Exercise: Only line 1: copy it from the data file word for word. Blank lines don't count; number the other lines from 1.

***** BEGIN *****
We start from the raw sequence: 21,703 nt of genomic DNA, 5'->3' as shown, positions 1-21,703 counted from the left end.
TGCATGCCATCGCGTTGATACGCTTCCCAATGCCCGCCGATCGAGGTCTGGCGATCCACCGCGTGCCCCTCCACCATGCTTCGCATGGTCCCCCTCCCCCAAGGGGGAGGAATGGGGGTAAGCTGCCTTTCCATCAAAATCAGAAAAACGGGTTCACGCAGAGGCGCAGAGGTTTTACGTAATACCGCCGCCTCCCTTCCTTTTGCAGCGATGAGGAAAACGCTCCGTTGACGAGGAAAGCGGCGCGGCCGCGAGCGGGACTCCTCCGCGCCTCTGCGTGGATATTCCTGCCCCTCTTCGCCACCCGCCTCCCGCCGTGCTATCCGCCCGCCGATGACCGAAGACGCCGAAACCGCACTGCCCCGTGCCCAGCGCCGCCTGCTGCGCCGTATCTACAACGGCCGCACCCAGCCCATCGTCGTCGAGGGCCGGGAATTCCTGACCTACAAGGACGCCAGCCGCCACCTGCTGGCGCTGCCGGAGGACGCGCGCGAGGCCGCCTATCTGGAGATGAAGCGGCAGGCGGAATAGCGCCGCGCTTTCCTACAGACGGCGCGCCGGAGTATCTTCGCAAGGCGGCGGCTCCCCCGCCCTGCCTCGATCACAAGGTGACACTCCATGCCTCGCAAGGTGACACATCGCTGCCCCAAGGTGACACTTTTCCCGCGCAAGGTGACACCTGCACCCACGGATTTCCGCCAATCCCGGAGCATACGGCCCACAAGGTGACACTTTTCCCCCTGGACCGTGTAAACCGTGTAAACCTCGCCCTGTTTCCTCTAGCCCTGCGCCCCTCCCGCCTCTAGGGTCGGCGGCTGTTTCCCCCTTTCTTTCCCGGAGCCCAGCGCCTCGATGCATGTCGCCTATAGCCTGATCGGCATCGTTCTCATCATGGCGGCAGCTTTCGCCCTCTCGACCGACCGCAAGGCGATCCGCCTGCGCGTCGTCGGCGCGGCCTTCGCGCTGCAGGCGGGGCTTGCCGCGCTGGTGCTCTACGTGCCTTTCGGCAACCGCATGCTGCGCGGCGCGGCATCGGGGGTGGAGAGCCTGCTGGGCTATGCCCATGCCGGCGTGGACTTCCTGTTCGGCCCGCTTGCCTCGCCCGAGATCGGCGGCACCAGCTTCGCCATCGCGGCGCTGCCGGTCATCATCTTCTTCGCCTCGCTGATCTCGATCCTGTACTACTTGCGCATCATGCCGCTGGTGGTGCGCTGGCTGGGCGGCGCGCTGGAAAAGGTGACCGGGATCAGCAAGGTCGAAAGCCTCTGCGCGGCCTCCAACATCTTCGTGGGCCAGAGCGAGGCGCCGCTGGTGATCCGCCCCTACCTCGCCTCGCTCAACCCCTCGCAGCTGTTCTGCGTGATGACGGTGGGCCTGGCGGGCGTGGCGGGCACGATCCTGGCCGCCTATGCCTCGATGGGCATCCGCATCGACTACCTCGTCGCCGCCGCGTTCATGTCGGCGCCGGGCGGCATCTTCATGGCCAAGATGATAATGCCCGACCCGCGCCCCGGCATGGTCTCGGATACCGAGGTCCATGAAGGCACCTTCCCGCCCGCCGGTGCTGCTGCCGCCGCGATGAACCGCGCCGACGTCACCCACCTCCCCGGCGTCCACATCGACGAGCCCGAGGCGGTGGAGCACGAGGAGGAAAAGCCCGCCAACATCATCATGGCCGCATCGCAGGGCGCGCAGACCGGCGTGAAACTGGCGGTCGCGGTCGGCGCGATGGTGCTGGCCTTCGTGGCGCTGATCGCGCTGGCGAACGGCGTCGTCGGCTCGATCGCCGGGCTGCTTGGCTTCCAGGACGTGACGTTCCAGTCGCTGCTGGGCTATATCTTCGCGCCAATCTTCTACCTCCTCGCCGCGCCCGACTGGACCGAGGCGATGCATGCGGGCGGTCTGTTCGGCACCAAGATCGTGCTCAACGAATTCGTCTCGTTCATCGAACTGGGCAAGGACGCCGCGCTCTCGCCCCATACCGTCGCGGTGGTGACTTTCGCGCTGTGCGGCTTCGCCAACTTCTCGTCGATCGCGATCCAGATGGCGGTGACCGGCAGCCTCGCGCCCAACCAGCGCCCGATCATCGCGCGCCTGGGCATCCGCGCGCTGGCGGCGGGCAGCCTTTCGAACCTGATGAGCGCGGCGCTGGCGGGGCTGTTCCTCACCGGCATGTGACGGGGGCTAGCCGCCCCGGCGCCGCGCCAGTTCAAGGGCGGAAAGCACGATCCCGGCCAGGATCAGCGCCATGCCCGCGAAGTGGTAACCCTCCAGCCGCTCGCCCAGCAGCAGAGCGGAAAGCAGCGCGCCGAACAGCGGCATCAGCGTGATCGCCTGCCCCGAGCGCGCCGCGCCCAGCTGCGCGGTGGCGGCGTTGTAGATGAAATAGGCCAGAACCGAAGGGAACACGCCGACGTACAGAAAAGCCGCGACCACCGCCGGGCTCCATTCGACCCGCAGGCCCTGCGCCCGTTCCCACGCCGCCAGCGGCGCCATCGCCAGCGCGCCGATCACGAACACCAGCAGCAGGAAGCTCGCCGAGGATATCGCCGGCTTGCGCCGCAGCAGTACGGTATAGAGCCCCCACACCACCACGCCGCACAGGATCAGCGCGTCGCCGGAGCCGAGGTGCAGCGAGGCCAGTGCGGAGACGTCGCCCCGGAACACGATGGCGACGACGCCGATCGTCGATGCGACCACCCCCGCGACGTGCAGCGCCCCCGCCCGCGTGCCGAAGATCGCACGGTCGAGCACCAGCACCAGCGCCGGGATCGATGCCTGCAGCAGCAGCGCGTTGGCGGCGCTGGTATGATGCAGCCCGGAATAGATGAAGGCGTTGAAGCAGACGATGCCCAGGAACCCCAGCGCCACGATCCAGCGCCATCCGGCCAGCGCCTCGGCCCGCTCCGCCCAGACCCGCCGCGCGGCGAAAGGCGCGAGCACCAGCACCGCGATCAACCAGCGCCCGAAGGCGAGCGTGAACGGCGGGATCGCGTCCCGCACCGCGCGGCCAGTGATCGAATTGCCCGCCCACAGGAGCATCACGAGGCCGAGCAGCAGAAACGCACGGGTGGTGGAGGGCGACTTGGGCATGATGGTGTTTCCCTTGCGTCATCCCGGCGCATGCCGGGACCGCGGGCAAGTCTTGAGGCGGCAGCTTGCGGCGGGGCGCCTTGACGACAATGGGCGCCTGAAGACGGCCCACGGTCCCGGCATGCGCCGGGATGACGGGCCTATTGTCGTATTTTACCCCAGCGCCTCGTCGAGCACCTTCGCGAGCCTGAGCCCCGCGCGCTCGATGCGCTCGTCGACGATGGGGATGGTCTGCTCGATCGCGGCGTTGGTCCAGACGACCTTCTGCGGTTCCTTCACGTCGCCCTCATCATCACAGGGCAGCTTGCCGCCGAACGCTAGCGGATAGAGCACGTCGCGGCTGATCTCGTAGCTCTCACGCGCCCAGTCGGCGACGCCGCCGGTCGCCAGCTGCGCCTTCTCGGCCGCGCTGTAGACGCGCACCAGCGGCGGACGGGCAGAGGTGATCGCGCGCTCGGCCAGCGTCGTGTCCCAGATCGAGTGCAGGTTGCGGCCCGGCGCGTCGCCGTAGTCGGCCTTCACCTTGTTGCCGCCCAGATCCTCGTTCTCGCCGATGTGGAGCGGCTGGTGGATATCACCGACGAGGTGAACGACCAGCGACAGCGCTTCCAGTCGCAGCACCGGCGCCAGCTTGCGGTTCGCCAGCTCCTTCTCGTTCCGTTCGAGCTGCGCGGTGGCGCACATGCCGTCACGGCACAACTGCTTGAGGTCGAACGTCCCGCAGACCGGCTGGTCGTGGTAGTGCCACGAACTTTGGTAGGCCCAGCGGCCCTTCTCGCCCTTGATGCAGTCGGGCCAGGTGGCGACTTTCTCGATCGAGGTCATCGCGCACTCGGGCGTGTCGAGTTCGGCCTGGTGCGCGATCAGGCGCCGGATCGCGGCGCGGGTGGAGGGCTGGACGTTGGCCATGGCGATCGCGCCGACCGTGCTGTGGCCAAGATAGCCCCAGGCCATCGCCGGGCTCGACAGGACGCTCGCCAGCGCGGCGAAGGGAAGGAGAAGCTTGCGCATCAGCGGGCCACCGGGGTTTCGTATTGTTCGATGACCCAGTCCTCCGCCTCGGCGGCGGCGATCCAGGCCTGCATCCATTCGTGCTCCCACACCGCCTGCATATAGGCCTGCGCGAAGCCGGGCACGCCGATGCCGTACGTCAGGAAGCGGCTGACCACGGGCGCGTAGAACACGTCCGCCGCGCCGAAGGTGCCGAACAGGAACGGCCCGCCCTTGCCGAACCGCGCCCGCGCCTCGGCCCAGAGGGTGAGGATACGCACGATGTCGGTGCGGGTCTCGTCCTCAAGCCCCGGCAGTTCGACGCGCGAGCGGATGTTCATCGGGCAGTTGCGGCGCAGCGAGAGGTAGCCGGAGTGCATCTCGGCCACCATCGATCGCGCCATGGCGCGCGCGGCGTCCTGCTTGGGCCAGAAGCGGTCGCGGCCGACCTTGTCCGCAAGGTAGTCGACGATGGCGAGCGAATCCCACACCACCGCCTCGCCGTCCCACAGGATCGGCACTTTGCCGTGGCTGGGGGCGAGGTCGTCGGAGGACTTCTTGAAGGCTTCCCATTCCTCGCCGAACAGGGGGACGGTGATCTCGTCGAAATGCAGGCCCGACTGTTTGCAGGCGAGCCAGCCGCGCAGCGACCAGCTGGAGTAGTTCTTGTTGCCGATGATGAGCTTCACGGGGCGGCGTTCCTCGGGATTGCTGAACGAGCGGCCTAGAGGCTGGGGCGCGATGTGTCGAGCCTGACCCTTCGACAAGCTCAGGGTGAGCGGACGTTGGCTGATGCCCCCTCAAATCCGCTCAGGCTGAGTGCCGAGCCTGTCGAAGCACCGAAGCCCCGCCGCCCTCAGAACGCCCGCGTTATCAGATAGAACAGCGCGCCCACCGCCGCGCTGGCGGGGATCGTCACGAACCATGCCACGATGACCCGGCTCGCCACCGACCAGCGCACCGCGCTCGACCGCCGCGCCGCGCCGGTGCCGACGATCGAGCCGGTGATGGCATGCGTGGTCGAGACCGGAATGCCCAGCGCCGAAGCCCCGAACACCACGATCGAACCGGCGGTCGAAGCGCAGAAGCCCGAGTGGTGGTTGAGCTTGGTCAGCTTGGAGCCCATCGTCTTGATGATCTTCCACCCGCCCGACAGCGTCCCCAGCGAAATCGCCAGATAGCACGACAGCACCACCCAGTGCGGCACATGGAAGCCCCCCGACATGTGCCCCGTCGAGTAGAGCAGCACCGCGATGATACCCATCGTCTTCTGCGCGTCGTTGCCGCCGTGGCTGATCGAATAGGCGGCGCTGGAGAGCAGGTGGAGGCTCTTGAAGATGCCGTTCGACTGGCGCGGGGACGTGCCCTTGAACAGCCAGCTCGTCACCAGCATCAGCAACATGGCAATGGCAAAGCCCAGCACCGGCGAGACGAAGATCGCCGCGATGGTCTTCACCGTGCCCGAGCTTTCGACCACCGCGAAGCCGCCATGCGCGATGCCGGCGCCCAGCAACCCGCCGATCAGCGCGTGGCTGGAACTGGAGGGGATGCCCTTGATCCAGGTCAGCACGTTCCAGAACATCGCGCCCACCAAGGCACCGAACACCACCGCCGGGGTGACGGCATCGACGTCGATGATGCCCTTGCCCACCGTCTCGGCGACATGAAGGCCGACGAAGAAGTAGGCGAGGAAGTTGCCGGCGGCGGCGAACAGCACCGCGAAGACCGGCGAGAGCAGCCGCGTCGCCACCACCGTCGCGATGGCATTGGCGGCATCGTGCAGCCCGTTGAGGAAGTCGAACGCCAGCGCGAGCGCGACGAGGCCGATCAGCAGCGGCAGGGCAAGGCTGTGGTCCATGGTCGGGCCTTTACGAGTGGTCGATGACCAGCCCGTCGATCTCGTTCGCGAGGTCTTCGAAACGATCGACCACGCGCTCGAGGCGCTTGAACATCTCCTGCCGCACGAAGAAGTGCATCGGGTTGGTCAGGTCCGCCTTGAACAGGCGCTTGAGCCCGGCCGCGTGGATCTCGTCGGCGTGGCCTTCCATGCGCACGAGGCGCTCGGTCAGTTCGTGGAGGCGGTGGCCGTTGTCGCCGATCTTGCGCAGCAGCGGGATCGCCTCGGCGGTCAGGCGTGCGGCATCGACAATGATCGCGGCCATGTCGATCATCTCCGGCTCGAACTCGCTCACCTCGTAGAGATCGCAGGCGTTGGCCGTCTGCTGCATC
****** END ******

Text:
We start from the raw sequence: 21,703 nt of genomic DNA, 5'->3' as shown, positions 1-21,703 counted from the left end.